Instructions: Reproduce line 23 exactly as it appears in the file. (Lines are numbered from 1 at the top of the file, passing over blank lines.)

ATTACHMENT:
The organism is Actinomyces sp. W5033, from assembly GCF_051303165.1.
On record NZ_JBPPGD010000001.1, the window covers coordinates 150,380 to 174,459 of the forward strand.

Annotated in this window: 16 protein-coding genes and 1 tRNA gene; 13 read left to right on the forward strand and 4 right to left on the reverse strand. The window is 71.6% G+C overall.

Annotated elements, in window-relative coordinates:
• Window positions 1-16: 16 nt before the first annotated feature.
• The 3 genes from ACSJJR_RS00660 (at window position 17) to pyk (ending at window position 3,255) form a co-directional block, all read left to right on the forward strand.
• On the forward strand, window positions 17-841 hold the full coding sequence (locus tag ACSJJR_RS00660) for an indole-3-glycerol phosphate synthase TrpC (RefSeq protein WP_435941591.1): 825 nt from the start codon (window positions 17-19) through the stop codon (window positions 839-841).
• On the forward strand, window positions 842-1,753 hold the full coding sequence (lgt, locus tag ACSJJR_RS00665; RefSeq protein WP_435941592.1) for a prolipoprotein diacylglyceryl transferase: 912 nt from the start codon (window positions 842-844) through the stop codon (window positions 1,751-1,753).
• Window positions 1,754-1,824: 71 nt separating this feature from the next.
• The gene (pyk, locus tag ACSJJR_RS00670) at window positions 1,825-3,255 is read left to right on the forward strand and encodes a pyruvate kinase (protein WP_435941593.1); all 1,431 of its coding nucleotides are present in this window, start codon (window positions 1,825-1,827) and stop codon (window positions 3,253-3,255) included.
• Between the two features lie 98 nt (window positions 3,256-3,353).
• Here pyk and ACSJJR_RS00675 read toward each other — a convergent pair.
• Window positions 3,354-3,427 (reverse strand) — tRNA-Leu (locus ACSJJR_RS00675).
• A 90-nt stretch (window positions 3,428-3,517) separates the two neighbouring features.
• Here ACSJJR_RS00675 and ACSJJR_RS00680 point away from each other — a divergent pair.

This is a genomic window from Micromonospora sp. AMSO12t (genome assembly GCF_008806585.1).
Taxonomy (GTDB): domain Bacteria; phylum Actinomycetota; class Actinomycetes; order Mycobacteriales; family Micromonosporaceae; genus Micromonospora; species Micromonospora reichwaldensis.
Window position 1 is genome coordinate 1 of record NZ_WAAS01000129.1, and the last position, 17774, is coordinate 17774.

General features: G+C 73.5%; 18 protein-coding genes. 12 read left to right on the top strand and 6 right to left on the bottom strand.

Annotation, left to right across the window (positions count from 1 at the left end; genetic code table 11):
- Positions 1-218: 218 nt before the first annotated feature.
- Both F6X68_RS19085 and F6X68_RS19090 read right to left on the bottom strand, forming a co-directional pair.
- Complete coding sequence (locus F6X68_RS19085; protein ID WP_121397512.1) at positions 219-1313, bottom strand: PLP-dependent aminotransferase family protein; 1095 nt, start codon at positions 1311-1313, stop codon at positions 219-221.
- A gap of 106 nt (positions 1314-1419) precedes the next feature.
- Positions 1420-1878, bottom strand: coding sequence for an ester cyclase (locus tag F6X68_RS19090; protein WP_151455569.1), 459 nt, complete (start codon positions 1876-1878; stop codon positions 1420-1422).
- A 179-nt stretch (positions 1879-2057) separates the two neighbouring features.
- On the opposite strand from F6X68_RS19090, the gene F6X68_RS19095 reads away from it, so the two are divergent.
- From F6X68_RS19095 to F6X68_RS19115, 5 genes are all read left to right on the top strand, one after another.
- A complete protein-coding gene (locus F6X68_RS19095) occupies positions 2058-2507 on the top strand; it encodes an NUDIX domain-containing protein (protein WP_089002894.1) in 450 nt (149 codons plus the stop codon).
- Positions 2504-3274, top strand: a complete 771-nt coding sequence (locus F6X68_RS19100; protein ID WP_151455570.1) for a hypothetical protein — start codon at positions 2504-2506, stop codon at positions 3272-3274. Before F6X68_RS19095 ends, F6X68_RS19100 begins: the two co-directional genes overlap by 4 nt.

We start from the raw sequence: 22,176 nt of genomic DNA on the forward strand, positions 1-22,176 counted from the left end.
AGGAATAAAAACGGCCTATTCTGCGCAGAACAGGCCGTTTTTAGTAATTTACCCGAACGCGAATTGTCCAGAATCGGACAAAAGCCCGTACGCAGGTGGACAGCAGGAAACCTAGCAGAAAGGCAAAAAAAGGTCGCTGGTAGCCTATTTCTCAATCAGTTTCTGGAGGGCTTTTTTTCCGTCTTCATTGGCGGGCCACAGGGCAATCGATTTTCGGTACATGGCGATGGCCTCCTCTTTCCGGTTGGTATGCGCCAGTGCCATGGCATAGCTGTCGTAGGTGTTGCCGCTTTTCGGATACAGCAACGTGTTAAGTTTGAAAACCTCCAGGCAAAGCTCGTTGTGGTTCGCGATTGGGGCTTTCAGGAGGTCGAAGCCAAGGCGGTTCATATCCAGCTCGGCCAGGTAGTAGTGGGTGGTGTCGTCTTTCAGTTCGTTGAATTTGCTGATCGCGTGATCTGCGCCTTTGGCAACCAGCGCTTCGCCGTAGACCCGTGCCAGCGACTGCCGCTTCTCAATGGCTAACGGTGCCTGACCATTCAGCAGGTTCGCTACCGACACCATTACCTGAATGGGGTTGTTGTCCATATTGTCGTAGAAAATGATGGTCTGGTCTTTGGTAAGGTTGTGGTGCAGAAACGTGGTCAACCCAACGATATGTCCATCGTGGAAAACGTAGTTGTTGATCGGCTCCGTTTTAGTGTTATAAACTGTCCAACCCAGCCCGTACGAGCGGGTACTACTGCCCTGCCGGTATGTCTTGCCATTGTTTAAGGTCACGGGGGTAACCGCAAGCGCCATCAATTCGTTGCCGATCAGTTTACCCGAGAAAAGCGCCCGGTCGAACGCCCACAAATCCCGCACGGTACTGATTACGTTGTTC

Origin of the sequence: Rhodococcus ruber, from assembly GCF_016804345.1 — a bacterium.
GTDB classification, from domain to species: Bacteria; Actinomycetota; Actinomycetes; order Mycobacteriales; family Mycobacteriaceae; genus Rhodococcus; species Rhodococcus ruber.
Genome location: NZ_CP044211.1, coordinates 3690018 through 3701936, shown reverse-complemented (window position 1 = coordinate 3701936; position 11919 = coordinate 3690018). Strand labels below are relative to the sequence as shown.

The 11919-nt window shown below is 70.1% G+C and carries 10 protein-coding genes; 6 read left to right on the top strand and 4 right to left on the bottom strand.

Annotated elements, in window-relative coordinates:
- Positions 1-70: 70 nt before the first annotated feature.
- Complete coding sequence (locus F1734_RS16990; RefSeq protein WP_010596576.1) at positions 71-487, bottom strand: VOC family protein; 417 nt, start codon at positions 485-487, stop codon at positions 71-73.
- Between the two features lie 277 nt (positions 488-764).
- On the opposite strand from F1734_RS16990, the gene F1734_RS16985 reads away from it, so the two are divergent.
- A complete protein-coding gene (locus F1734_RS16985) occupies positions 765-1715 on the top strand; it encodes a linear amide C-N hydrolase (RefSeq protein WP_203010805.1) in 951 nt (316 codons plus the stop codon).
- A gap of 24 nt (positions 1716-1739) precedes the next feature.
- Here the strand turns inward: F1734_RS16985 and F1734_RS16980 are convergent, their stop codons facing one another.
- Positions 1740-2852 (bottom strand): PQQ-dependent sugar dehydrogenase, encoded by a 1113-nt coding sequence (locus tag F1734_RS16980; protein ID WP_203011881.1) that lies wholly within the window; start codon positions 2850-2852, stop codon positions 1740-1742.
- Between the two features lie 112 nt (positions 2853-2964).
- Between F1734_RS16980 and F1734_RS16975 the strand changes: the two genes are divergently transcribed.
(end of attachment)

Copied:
- Complete coding sequence (locus F6X68_RS19085; protein ID WP_121397512.1) at positions 219-1313, bottom strand: PLP-dependent aminotransferase family protein; 1095 nt, start codon at positions 1311-1313, stop codon at positions 219-221.